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Attacks/Breaches

Fact: Your Company Will Be Breached; How You Reply Is Key

The automation of cyberattacks means that no company is too small to target. In 2021, four out of five organizations report cybersecurity breaches that originated from third-party vulnerabilities. The public knows breaches will happen. How your company responds is what matters.

During the first half of 2021, four out of five organizations experienced a cybersecurity breach that originated from a vulnerability in their third-party vendor ecosystems. While small to medium-sized businesses (SMBs) may believe they are "too small to target," these organizations are at risk from ever-increasing automated and supply chain attacks targeting their IT service providers.

Cybercriminals are automating their processes wherever possible. Big data analytic tools and machine learning allow them to find new victims and generate personalized spam messages. Crimeware-as-a-service — which enables criminals with limited technical skills to act as malware distributors for a cut of the profits of successful attacks — and its affiliate programs accelerate the threat. Between automation and supply chain attacks, it's no longer a question of whether you will be breached, but when it will happen. Many an SMB cannot survive such an attack, at least not without planning.

During a recent Microsoft Inspire panel discussion hosted by the cyber-protection company Acronis, four renowned cybersecurity experts explored the challenges of protecting Microsoft 365 environments. One topic of discussion focused on how important it is for SMBs to prepare for the inevitable data breach: to have a data breach incident response plan and crisis communication plan in place.

"Data breaches are no longer exceptional in and of themselves," Troy Hunt, security researcher and founder of HavelBeenPwnd.com, said at the panel discussion. "What is exceptional and newsworthy today is how an organization responds to the incident. SMBs need to be able to communicate with their customers — truthfully and transparently — while they work to minimize the damage a breach can cause once it happens."

While managed service providers (MSPs) can assist an SMB with remediation when an attack happens, few MSPs can provide help with crisis management, public relations, and customer communications. If you are an SMB seeking to engage an MSP or you already work with one, it's important to discuss how the MSP can help with incident response planning and testing as well as crisis management — planning that must happen before an attack happens.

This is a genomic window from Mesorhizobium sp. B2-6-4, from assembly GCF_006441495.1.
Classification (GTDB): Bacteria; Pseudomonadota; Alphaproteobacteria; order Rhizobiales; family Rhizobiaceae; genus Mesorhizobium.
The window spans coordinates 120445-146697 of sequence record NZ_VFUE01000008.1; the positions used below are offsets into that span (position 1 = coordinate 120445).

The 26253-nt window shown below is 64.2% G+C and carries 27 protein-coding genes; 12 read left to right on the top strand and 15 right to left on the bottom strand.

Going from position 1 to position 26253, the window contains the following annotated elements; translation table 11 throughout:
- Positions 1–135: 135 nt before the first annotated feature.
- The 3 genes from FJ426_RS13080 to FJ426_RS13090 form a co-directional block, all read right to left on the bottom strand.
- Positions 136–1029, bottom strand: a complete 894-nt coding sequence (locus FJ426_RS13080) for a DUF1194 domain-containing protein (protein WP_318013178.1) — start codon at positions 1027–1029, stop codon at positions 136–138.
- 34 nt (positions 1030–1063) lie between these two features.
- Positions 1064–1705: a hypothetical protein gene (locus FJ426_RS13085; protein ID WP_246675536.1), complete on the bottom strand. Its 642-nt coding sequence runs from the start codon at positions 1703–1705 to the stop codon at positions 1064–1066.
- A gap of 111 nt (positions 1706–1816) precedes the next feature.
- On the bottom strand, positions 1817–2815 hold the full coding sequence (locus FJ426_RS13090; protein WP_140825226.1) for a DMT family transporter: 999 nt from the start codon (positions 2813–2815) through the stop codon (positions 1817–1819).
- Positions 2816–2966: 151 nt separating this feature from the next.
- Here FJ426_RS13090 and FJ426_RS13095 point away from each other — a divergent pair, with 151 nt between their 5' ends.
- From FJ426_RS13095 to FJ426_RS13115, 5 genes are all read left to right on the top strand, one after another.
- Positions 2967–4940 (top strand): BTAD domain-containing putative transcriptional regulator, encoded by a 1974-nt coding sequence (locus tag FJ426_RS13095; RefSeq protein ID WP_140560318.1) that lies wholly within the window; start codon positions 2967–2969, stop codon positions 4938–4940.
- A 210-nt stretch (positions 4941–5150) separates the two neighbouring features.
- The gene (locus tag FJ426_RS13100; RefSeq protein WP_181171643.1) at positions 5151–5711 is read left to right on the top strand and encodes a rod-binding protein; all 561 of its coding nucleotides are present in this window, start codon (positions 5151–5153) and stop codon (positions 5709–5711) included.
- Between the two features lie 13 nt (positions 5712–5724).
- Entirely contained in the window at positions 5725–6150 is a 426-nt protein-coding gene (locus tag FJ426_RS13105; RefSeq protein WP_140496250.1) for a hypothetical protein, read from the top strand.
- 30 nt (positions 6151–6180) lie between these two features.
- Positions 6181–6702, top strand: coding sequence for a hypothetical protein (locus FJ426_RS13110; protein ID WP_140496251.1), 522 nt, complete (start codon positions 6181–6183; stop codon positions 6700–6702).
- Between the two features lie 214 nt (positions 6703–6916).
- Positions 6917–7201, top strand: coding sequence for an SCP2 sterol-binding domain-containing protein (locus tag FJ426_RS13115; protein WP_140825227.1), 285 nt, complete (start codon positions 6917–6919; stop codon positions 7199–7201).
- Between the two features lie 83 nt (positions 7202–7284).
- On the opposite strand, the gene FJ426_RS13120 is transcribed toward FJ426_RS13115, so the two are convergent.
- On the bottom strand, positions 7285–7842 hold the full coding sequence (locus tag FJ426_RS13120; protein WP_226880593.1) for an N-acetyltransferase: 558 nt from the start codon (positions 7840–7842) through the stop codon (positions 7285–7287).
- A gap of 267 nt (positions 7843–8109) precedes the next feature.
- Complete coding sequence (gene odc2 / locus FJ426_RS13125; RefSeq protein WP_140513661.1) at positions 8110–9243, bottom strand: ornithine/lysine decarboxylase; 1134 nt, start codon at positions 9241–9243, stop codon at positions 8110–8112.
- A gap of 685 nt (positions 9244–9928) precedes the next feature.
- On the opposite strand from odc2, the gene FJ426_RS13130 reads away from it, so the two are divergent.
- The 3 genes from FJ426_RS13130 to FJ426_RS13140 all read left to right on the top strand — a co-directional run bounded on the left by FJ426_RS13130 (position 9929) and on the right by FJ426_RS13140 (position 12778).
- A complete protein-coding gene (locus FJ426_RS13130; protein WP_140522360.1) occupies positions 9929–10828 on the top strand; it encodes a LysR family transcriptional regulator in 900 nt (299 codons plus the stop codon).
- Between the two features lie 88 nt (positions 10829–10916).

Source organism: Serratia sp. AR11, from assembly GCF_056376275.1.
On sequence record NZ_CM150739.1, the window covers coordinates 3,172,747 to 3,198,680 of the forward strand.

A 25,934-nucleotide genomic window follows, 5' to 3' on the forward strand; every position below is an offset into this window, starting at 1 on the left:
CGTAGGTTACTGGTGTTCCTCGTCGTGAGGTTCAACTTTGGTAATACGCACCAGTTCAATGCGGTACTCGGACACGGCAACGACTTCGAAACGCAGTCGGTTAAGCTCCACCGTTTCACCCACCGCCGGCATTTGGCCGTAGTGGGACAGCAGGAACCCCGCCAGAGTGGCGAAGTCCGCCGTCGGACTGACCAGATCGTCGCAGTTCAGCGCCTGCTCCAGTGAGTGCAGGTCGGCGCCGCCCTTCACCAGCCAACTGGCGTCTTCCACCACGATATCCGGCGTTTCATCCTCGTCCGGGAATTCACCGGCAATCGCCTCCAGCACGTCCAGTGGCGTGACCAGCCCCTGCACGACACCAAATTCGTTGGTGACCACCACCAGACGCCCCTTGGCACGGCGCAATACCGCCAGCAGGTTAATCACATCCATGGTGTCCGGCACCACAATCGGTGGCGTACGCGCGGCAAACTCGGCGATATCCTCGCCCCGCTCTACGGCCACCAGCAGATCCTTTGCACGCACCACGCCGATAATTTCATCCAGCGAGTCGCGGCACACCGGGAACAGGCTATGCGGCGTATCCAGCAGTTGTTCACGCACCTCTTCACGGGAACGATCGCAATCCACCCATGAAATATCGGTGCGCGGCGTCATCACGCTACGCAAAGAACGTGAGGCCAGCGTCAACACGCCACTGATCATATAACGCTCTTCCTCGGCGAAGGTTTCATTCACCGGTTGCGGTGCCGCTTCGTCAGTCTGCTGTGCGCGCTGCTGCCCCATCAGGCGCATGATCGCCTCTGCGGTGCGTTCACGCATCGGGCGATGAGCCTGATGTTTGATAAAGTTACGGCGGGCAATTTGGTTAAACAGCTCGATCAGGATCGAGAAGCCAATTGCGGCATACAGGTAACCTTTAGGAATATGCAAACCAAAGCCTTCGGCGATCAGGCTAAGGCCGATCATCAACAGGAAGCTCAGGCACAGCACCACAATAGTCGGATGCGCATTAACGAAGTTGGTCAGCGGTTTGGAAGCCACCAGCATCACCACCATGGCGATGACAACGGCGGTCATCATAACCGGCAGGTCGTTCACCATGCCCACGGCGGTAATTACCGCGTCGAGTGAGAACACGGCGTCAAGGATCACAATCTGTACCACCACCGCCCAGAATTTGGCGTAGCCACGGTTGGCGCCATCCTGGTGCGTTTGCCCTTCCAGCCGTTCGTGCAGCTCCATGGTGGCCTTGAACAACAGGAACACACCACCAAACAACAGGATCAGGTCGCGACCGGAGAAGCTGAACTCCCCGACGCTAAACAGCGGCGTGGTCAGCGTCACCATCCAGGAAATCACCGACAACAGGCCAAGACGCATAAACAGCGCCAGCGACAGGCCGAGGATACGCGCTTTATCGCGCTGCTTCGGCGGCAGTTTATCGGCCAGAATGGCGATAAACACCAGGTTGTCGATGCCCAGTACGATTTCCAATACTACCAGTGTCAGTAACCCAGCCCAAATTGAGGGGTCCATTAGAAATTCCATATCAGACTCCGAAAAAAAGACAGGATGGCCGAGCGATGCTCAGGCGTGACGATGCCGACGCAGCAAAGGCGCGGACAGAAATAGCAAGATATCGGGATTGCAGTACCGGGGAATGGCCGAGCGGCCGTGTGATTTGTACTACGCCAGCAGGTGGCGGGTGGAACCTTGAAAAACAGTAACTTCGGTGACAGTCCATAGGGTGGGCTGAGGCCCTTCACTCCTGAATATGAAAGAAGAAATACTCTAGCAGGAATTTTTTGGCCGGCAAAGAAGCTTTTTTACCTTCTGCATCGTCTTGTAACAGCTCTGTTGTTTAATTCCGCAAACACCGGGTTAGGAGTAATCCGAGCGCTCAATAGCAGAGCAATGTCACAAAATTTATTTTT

Scott Bekker, Editorial Director of Redmond Channel Partner and Converge 360, remarked at the Inspire discussion, "In many cases, MSPs serve as the only IT staff an SMB may have, but when it comes to public relations, many MSPs have limited in-house resources themselves. However, it would be helpful if MSPs provided their clients with messaging best practices to help these organizations communicate with the public and their customers when a breach happens."

If you discover that your MSP cannot provide the post-breach communications support you require, you might consider engaging other third parties, such as the Cybercrime Support Network (CSN), a 501(c)(3) nonprofit organization created to meet the challenges facing individuals and small businesses affected by cybercrime.

In addition to supply chain attacks, many SMBs have inadvertently created additional vulnerabilities while moving their applications to the cloud. Candid Wüest, VP of Cyber Protection Research at Acronis, commented at the panel discussion, "In many cases, SMBs lack the expertise to correctly configure cloud services, so attackers continue to focus on them to access and exfiltrate data. Worse yet, many SMBs don't use log files, which are useful in forensic investigations."

Log files help determine the causes of a security breach, how much data was stolen, and when was it stolen. While Microsoft provides log files, it's important to set them and ingest them. This is another area where an MSP can help an SMB.

Regardless of company size, your organization can save significant dollars if you plan for an attack so that you can effectively address remediation, crisis management, and communications if and when an attack happens. A recent study conducted by the Ponemon Institute indicates that organizations that developed incident response teams and tested their incident response plans experienced an average $2.46 million cost savings when compared with organizations that experienced a breach without an incident response team or tested incident response plan.

About the Author

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James Slaby is Director, Cyber Protection, at Acronis, focusing on the conjunction of IT security and data protection. Before Acronis, Slaby worked as an industry analyst covering IT security, cloud computing, and networking at Forrester Research, HfS Research, Yankee Group, and others.

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